BCN's Movie Database: Wes Anderson | Eastern North Carolina Now

    Publisher's note: To kick-off a fresh, new service, Movie Database, here in BCN, we are offering actor / director profiles - short in duration, but offering valuable links to informative posts and essential content - to better know the 'poor players' in the art of transferring story to celluloid.

    Our reviewer of films, good and bad, Wyatt Sanderman Day, will be in charge of managing the actor / director profiles; however, if you have any interest in contributing a profile similar to the Wyatt Sanderman Day template, please join BCN as a member, send Stan Deatherage a private message, and we will consider your submission.

    Wyatt Sanderman Day's note: Stan has asked me to work on this task to provide a discussion on the actors and to provide insight and avenue to BCN's newest database, this time movies /films, and I am happy to help, but we do it my way: that I take some of my favorite actors, and link to the reviews that I, and others may, have written of what they have directed; then we link to their database profile, and, or any other links that I see fit. That's about it, and to that end, I continue with one of my favorites - Wes Anderson.

Wes Anderson in a recent photo: Above. i
    Regardless of whether one appreciates the nuanced work of the eclectic Austin, Texas Writer /Director, one must admit that Wes Anderson's films are at least unique in their construction, their quality. In fact, some Wes Anderson fans would offer that he has never made a bad film.

    His first film was the low budget "Bottle Rocket", in 1996, which he co-wrote with college chum Owen Wilson. Director Anderson's second film was "Rushmore", in 1998, a higher budget film, featuring comedy heavyweight Bill Murray. While "Bottle Rocket" got Wes Anderson and Owen Wilson noticed, "Rushmore" brought universal acclaim, and Anderson's third film, "The Royal Tenenbaums", in 2001, which is not only a gold plated classic, but put Anderson on the artists' artist map where the more established actors would find a way to work with the young Director.

    Gene Hackman was the irascible Royal Tenenbaum, Angelica Houston, as Etheline Tenenbaum, his long estranged wife, Gwyneth Paltrow as eccentric adopted sister Margot Tenenbaum, who's familial brother, Richie Tenenbaum, played by Luke Wilson, was madly in love with. Then, as if this was not enough, throw in Owen Wilson as drug influenced writer friend Eli Cash, with Alec Baldwin as the drone of the constant narration, and you have the makings of an esoteric classic that one can never watch just once.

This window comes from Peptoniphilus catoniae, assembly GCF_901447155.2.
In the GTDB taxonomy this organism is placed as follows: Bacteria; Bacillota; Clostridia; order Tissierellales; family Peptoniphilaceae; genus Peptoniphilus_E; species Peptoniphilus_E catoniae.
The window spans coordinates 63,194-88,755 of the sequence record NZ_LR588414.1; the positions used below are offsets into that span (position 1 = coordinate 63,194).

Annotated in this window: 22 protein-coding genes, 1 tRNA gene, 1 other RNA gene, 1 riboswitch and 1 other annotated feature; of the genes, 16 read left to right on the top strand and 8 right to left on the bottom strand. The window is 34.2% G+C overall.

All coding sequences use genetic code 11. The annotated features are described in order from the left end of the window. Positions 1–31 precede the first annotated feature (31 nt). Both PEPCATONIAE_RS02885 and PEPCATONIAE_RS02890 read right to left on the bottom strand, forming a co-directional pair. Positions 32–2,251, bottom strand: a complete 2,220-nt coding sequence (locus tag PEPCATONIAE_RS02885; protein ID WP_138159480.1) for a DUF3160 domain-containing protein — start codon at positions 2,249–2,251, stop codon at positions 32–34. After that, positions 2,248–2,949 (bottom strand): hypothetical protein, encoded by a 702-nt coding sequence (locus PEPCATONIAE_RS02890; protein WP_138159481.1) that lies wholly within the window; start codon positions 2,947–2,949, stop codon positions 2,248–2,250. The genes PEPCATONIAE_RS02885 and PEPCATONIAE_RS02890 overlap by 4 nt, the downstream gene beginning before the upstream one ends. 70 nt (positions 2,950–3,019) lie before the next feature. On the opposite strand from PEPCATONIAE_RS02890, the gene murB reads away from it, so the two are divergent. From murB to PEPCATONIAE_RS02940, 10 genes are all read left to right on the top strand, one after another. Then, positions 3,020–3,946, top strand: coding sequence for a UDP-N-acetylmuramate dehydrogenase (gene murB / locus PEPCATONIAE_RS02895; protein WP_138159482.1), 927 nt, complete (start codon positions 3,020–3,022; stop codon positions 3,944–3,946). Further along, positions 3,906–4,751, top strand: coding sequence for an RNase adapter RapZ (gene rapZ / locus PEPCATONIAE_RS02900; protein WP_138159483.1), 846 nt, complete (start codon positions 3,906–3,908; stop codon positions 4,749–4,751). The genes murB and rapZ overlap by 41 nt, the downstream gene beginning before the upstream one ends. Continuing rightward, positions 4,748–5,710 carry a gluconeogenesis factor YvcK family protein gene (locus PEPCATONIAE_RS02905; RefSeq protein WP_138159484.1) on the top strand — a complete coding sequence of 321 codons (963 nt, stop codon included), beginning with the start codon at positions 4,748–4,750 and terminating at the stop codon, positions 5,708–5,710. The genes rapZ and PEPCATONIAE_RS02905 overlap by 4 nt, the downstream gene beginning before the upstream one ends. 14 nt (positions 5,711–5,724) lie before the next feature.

Such is the case of all of Wes Anderson's films: They are multi textured films, visual oddities, where every scene in compulsively framed as a simple portrait, with little nuggets of eccentric story and humor gleefully arranged as if the films' tales are told in images, with clues to narrative laid about as uncollected Easter eggs. His last film, "The Grand Budapest Hotel", 2014, is the latest of these visual gems, which won many Oscars for all of the film's visual artistry.

    If you have never seen a Wes Anderson film, rent "The Royal Tenebaums", then watch "Rushmore", then "The Grand Budapest Hotel", and then all the other films in between. If you can't appreciate Wes Anderson's cinematic expression, you will know rather quickly. If you do, you'll want to finish all of his films, and will welcome any new one to the mix.


    Come join us at our new Movie Database. We welcome you our latest feature to sort through film data to discover information on actors, directors, film images, or just what is playing, when it will pay, or when it did play. It is a work in progress, so we would appreciate your input.
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The Rocky Hock Playhouse To Present At The Foot Of The Cross Actor / Director Profiles, Film History, Art Talk, The Arts Disappearing South, Volume I: Homes Once Alive


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